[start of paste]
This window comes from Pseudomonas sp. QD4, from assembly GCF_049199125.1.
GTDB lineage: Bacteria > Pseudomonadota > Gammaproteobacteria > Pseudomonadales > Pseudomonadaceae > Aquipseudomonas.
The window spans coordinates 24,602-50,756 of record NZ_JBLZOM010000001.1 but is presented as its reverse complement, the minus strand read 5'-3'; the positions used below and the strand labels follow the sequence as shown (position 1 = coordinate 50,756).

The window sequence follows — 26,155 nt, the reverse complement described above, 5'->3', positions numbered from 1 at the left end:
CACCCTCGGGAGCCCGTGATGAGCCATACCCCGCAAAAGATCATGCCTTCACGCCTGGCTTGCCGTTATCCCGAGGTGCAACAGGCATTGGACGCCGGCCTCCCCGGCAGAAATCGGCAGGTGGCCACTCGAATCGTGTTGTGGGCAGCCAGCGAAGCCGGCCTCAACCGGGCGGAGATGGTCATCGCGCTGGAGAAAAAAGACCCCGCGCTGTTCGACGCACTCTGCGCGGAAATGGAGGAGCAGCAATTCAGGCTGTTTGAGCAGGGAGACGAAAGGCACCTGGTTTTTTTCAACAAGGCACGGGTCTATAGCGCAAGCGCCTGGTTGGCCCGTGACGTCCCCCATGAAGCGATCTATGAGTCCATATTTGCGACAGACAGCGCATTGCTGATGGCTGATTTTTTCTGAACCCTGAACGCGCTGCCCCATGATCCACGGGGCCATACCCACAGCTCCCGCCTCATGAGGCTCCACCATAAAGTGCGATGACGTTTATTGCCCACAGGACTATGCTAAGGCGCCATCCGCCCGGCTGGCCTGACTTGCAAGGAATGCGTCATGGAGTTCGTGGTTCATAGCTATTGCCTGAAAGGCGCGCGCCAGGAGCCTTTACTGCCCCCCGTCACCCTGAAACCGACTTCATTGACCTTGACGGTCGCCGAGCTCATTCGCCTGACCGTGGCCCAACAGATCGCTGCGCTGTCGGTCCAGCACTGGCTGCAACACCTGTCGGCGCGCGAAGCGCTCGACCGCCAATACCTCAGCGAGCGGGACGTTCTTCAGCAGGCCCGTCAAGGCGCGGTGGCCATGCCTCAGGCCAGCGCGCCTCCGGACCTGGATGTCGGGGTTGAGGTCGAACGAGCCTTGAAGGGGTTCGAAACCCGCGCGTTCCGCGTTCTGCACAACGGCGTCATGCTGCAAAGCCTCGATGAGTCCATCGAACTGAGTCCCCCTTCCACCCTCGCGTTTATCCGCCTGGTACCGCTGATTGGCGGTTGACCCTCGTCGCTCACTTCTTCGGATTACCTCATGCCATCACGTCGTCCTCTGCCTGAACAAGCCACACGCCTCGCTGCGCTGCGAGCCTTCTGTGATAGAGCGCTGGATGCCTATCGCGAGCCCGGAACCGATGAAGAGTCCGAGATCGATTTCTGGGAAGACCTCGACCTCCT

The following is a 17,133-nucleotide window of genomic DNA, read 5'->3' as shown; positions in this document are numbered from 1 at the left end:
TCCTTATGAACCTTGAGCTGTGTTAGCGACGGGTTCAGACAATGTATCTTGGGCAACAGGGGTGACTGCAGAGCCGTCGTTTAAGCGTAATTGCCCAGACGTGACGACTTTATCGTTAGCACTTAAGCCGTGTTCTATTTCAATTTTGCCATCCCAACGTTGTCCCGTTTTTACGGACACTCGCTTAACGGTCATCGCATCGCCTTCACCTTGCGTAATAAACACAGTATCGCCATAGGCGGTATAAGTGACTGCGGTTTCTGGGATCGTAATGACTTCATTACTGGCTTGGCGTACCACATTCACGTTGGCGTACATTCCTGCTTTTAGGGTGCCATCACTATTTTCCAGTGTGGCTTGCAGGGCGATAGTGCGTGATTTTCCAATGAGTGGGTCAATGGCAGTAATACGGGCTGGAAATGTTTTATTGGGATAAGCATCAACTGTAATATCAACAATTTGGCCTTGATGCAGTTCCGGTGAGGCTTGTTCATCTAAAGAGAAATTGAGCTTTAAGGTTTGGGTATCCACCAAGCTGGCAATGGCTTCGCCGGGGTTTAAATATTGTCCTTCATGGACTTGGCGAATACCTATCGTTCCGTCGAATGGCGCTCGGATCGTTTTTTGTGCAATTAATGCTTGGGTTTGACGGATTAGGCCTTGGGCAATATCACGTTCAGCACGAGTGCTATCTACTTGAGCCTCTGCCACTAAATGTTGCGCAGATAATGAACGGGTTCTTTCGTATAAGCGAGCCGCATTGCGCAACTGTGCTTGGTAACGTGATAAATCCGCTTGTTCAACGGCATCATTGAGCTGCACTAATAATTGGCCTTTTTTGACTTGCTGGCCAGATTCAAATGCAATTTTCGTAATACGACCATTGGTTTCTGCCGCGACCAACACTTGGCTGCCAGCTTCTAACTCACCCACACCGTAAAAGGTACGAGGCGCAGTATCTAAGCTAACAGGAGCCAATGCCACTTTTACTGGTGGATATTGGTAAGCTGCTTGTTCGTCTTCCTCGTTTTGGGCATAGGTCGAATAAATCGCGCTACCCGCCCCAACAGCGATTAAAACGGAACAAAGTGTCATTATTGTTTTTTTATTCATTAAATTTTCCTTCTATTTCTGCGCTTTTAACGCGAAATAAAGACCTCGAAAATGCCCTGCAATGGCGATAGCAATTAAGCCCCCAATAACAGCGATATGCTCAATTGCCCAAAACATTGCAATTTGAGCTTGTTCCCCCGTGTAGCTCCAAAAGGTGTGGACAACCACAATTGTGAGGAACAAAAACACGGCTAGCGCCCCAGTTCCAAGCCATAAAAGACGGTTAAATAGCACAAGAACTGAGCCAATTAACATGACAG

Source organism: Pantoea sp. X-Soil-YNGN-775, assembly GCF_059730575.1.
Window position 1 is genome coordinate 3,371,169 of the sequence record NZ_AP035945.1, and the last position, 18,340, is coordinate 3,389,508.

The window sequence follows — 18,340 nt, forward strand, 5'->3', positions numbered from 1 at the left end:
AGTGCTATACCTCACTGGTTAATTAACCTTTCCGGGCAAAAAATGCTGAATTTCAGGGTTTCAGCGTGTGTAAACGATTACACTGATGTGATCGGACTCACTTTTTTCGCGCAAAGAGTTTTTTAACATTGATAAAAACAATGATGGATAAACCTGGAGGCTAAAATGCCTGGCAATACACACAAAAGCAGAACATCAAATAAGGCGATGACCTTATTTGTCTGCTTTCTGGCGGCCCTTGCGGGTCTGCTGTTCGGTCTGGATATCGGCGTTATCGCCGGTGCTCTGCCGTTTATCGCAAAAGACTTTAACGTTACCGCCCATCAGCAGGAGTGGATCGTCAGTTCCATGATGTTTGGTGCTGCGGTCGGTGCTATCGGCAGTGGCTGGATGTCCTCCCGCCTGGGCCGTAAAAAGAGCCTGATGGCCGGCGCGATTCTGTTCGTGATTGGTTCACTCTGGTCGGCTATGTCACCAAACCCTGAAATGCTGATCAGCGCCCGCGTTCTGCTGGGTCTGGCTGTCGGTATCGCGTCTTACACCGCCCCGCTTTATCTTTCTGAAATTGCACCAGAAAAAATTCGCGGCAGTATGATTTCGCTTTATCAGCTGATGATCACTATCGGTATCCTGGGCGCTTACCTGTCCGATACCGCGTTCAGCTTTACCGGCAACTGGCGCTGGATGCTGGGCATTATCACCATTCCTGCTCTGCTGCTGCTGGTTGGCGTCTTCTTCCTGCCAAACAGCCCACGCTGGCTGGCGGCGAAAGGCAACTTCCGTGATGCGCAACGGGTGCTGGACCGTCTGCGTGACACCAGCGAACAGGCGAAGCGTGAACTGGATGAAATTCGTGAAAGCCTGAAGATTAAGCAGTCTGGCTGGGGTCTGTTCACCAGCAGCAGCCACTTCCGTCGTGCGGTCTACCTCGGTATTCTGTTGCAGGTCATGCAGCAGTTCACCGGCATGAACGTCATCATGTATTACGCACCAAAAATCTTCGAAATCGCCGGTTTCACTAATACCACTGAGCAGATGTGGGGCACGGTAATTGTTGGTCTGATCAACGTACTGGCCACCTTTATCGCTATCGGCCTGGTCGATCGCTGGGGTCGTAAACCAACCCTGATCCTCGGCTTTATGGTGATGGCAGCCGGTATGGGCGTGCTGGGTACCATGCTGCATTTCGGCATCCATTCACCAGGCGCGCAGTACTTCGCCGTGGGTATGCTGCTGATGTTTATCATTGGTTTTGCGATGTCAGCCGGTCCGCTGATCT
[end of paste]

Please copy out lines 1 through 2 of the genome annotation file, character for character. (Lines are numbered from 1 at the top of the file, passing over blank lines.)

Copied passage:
This window comes from Pseudomonas sp. QD4, from assembly GCF_049199125.1.
GTDB lineage: Bacteria > Pseudomonadota > Gammaproteobacteria > Pseudomonadales > Pseudomonadaceae > Aquipseudomonas.